Restored Interior of the Beacon Theatre; Photo Credit: Whitney Cox

By Claudie Benjamin

It might seem that the transformation of the Beacon Theatre, a 1929 movie palace at 2124 Broadway into a 21st Century music venue was no big deal as both involved the presentation of entertainment.  But, actually, there were monumental challenges such as anticipating the need to accommodate ever more sophisticated sound systems and lighting used in the production of contemporary music events.  There’s also acknowledging the differences in optimizing the audience experience for a generally quiet movie theater audience in contrast to the boisterous and interactive environment that characterizes today’s rock concerts.

Apart from technologies, considerations about audience flow and plumbing, the biggest challenge of all presented to the architects who undertook the job was restoring the vast, complex deteriorated interior to its fabulous original splendor.  According to Christopher T. Cowan, Principal at the architecture firm Beyer Blinder Belle, one of two leads on the $15 Million six-month job designed and completed in 2009 for Madison Square Garden (MSG), a division of Cable Systems Corporation this big, grand beautiful and true to the original concept was only possibly thanks to MSG who was willing to fund the restoration. MSG has a 20-year lease (beginning in 2006) on the theater.

“It was an honor to work on this iconic theater and all involved in the project were proud to have participated in its restoration” Cowan said, recently. The BBB website notes that numerous artisans and construction workers were involved with the project.  Cowan added that he recalls having been in the neglected theater years before it was renovated, during its short-lived use as a special event venue.  Cowan credits the persistence of Upper West Side advocacy groups for resisting past proposals that would have drastically altered the theater before it could be restored.

Looking back, Cowan recalls issues with disrepair in almost every aspect of the theater. This included original lighting whose bulbs had gone out and not been replaced in years.  Great attention was taken in removing layers of paint to be able to analyze and reproduce not only the original colors, but the hue and toned of faux gold and silver leaf with a certain patina, murals and carpeting were reproduced, new flooring laid and almost 3,000 seats were installed.  Plumbing installation and reconfiguration of safety access and egress had to be ensured.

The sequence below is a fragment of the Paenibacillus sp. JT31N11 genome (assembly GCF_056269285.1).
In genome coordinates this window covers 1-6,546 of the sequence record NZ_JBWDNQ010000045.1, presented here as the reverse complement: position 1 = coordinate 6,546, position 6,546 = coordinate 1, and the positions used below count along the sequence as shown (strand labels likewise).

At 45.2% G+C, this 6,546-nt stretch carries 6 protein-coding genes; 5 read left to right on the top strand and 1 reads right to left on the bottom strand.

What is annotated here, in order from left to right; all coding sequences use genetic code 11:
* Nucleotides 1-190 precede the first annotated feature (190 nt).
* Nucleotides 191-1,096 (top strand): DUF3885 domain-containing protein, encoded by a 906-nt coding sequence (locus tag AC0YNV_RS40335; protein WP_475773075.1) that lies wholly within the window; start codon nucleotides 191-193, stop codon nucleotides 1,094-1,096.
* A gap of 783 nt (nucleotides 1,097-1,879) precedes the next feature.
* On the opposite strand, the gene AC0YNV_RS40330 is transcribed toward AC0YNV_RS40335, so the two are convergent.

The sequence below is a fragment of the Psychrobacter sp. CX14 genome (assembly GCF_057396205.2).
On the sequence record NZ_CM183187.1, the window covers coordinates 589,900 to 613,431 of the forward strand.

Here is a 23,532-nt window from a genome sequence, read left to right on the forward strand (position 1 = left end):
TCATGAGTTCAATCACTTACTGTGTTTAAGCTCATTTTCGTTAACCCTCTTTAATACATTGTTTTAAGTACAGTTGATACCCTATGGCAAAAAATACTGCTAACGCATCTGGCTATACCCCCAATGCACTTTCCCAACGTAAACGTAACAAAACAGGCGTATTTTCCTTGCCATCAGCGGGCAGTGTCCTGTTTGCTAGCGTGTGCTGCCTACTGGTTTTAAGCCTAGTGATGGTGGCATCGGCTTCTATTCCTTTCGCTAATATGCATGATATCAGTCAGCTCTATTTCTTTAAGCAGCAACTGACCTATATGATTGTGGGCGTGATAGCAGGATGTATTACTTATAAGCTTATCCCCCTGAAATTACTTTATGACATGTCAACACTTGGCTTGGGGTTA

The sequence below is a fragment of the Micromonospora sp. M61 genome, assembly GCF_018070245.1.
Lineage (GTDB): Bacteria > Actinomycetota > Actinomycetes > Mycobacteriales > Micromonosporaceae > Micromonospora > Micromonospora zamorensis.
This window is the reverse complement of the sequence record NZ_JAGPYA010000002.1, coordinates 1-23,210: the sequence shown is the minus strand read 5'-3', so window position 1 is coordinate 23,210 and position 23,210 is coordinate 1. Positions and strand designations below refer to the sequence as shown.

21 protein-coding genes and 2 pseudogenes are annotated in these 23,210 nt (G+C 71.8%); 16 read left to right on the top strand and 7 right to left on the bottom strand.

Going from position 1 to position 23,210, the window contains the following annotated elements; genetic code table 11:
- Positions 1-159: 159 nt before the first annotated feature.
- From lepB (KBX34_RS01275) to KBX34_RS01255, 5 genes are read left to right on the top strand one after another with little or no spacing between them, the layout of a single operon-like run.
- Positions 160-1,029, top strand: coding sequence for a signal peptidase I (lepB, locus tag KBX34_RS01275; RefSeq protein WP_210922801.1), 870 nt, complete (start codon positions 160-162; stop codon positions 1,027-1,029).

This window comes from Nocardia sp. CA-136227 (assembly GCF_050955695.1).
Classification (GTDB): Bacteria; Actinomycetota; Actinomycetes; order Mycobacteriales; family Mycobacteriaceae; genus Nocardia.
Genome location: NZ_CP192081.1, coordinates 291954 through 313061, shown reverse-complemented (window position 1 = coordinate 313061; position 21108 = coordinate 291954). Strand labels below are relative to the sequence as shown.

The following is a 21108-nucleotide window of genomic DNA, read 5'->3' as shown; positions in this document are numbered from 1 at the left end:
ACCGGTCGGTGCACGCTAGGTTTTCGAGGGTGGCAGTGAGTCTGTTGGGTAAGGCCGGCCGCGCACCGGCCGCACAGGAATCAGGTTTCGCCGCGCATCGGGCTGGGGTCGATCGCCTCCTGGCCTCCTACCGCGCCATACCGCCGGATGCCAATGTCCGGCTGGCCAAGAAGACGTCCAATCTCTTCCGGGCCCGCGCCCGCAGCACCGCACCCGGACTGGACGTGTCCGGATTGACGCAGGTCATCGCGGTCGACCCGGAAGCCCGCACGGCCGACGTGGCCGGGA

Finally, when all was done, Cowan and others who worked on the theater attended the opening night concert featuring Paul Simon and Art Garfunkel. “Yes, it was a wonderful event,” says Cowan.

The Beacon‘s first life began with a talking picture, Tiger Rose starring Lupe Vélez and although the Beacon was originally designed for silent films, by the time the theater opened, silent films had already become obsolete.  Years later, a New York Times article notes that the Beacon can be seen in Shine the Light, a Scorsese documentary celebration of “the Rolling Stones’ 2006 performances at the Beacon.”

Bits of ephemera attached to the theater include reports of an elaborate organ that is still likely to be beneath the stage.  In early movie palaces, an already seated organist might emerge to play on a platform that was raised from below to stage level.  And, according to histories of the hotel building in which the theater resides, part of the initial promotional concept for the extravagant structure was that a beacon of the type to guide air traffic was installed at the top of the building.  Its use was curtailed because it was not an officially approved location.

The Allman Brothers started performing at the Beacon even before the major renovations were complete and infused robust new life into the Theater that still showcases scores of R&B, pop, jam bands and rock concerts.  The Beacon has also been the venue for celebrity birthday parties and even the Tony awards.

The Allman Brothers Band may top the list for the number of performances at the Beacon (200+ Between 1989-2014) given by a specific band.  The Atlanta Journal Constitution commented, “Beginning in 1989, the Allmans began playing multiple shows at Manhattan’s Beacon Theatre almost every March, creating a spring destination for faithful fans of “The Brothers.”  Like a music festival featuring only one band, the yearly residencies at the 2,800-seat Beacon served as a reason to clear the calendar, arrange hotel rooms and gather with friends.”

The current Beacon season offers a variety of shows.  Among them, songwriter and performer, the icon Bob Dylan who has played the Beacon in the past, will be bringing his tour “Rough and Rowdy Ways” to the Beacon in November 2021.

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